ASIATE for a Decadent Treat in New York’s Columbus Circle

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A decadent treat next time you’re in New York Circle is the ASIATE at the Mandarin Oriental on Columbus Circle. Asiate mixes contemporary American cuisine with delicious Asian influences. Think: fabulous views, modern decor, exquisite lighting, gracious service, inventive cuisine and stylish décor. Using Central Park views for inspiration, the focal point of the restaurant is an incredible tree-branch sculpture symbolizing trees in winter. Hanging from the ceiling, it is breathtaking in both scope and style.  This is all aside from the huge wall of wine housing over 1,300 bottles that face you while you’re dining.

 

 

 

 

 

 

 

 

 

 

 

 

 

Chef Toni Robertson studied in Chicago, holding posts in some of the world’s finest hotels including Chicago’s Ritz-Carlton and Four Seasons Beverly Hills. She also represented the United States in the 1991 Prix Culinaire Pierre Taittinger Culinary Competition in Paris. The menu was clearly French influenced as confirmed by my group who were all French except for myself.

We started off with a Preserved Cherry Blossom Himachi served with a white soy ponzu, followed by Buckwheat and Eggs, served with saba noodles, Osetra Caviar and Uni Cream. (this was exquisite btw, as odd of a combination as it sounds).

Then we moved onto a Driver Scallop with carmelized celery and Green Apple Ice, followed by Atlantic Halibut with Soba Mai, Surf Clam and Citrus Sabayon, before we moved onto the LOBSTER, which was poached in butter, white polenta, served with a Kaffir Lime Emulsion. YUM!!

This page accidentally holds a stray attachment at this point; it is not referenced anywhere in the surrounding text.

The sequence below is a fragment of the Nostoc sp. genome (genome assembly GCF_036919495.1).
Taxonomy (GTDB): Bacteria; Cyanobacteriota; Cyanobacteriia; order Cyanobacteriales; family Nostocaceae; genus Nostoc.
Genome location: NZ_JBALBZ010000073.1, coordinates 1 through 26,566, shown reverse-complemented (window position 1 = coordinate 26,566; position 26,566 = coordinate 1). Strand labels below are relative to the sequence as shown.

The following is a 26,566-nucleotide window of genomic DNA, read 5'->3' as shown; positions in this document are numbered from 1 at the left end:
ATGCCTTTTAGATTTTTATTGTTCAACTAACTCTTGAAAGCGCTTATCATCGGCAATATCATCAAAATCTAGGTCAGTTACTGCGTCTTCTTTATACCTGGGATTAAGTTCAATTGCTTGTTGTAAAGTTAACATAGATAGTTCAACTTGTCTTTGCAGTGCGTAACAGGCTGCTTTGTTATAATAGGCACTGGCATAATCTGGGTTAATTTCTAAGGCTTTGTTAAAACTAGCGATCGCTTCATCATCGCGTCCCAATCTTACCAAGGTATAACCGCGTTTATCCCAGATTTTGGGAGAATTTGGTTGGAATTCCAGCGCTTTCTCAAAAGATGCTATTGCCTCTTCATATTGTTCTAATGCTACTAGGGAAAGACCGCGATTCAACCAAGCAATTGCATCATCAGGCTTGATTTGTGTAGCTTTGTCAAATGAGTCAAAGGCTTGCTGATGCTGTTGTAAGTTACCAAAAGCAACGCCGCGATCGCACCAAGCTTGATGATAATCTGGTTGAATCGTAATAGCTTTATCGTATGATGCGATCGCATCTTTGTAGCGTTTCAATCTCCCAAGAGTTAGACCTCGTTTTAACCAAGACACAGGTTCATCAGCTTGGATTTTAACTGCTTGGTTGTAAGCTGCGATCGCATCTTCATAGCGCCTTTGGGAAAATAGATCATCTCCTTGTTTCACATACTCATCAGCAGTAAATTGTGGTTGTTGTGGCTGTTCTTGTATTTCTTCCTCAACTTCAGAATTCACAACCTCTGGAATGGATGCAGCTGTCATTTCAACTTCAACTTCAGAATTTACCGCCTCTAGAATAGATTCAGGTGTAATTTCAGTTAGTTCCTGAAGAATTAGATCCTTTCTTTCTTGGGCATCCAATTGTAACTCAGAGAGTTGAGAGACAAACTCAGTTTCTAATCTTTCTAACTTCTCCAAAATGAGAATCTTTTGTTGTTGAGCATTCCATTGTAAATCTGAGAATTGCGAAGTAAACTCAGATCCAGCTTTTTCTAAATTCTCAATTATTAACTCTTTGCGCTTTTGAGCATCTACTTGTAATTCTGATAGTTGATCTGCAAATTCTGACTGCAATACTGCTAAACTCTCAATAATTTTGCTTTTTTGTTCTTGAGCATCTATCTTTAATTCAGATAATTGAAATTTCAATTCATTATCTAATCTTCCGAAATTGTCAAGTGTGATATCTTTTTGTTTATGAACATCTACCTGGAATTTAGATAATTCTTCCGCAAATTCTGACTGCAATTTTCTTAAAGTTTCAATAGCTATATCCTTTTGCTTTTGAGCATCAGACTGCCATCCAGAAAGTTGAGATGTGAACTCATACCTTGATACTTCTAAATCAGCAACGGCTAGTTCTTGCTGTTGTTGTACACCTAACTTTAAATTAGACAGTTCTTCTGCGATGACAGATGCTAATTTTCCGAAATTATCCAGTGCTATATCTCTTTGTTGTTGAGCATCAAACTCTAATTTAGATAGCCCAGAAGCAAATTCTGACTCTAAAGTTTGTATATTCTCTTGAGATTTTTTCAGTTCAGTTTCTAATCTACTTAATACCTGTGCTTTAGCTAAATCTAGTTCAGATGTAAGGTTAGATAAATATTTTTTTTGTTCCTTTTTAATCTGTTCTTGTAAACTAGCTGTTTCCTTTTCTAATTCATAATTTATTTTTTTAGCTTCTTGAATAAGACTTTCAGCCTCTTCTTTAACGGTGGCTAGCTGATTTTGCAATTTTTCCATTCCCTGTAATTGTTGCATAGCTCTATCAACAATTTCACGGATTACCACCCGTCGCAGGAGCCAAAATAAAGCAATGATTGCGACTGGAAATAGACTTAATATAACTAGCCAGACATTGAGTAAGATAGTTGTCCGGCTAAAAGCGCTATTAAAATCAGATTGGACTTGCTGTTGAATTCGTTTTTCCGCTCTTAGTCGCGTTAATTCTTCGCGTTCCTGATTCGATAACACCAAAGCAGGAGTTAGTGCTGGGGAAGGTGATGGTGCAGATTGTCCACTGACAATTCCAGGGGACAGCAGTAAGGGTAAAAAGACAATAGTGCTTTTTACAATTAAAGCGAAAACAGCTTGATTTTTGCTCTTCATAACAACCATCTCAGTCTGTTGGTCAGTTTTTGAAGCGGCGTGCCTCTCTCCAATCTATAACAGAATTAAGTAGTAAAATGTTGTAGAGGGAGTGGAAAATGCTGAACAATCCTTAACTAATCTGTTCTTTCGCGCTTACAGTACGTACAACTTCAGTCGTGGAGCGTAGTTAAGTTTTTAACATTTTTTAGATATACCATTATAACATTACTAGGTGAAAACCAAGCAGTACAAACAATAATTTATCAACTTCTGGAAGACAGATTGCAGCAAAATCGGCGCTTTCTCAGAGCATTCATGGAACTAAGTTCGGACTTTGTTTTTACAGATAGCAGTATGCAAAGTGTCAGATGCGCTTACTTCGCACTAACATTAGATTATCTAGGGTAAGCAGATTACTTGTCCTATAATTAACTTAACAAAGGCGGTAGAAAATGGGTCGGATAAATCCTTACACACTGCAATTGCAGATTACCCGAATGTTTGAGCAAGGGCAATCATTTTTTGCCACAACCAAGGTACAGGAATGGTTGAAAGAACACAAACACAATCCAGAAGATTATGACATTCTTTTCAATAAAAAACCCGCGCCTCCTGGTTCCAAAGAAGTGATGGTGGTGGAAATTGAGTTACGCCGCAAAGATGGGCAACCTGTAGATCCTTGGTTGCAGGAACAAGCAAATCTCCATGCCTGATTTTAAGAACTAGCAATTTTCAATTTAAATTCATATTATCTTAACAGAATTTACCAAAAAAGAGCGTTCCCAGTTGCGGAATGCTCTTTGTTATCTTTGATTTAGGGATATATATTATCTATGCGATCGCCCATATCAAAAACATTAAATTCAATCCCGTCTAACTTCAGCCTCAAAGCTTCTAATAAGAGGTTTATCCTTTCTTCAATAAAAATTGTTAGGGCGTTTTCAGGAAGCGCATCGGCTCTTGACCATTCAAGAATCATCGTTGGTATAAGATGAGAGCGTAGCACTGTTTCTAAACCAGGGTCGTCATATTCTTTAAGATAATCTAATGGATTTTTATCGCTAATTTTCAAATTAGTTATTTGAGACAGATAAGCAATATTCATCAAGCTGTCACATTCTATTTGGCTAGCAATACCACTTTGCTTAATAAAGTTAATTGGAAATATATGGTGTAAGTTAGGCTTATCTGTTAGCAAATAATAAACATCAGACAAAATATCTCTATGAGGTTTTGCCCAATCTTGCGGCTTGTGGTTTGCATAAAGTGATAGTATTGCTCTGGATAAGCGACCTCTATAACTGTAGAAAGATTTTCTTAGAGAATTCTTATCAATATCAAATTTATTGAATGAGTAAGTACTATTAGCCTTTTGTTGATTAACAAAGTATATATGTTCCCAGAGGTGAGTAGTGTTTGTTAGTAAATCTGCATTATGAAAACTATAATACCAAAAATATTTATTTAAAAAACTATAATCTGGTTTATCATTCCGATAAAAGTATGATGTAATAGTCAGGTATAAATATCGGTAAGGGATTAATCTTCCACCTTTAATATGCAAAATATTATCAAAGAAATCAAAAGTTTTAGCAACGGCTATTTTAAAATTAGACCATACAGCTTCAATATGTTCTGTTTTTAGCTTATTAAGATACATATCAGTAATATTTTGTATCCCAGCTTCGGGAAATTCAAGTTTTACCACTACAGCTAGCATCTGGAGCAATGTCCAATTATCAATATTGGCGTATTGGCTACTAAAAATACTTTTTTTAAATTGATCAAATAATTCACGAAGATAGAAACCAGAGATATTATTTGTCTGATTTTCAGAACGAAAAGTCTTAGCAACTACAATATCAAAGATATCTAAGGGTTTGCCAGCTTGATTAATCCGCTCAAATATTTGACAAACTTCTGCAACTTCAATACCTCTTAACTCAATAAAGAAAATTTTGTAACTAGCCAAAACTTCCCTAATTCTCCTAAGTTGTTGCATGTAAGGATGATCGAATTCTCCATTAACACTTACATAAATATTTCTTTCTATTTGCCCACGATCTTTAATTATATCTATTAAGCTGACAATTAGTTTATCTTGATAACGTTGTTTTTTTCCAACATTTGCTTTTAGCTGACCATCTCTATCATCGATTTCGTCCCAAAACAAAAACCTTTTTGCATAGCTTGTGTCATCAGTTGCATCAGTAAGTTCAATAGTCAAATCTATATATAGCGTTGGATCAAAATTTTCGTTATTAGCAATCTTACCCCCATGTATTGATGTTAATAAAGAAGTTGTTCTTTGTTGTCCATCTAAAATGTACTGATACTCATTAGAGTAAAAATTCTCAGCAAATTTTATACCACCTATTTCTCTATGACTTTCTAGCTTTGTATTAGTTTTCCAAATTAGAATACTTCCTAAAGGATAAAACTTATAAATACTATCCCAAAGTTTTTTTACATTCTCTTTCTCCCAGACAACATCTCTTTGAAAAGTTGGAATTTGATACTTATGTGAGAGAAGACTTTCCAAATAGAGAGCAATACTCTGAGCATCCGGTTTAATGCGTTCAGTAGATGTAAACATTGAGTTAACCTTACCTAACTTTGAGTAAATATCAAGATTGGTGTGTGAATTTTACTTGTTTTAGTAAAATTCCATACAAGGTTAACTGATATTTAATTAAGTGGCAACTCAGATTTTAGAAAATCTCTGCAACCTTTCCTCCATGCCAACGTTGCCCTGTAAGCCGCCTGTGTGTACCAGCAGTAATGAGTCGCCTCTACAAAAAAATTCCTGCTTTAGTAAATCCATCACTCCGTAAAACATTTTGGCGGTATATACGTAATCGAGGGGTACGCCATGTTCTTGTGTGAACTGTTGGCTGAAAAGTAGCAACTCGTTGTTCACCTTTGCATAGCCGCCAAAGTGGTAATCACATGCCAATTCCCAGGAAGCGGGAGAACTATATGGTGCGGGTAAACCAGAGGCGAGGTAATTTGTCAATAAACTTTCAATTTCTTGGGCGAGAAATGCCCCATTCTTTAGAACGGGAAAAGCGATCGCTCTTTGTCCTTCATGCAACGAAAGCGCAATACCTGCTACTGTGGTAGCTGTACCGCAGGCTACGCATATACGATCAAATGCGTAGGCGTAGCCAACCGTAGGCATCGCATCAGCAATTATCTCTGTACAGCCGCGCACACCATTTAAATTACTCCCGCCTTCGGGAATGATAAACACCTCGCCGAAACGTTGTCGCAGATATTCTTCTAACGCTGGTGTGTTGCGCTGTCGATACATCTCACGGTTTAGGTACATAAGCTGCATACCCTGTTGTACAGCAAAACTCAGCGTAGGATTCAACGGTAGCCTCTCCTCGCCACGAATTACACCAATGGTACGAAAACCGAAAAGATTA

The last dish before we moved to the final bottle of Bordeaux, coffee and tea was the Wagyu Beef, served with a smoked potato puree and Yuzu Koshou. Everything was rich, but perfectly balanced and outstanding!

We had a private room overlooking Central Park and while the 7 courses were being served over four or so hours, we sampled various wines including a Ruinart Brut Blanc de Blancs Reims Champagne. Following the bubbly, we moved onto three bottles of Chateau Cos d’Estournel Saint-Estephe, Bordeaux: 1988, 1989 and 1996. Lastly, we had our dessert, a Chocolate Caramel Torte Lemon Gelato, Blood Orange Panna Cotta, Pomegranate Sorbet with Brown Sugar Tuile, with a Chateau Talbot, Saint-Julien French Bordeaux (2009).

The chef on duty for our meal was Angie Berry, with Paul Nolan as Pastry Chef and Sommelier Annie Turso. (two women out of the mix – impressive). Did I mention that the view was stunning?

Check out our New York Food & Wine section for more great New York foodie treats and recommendations.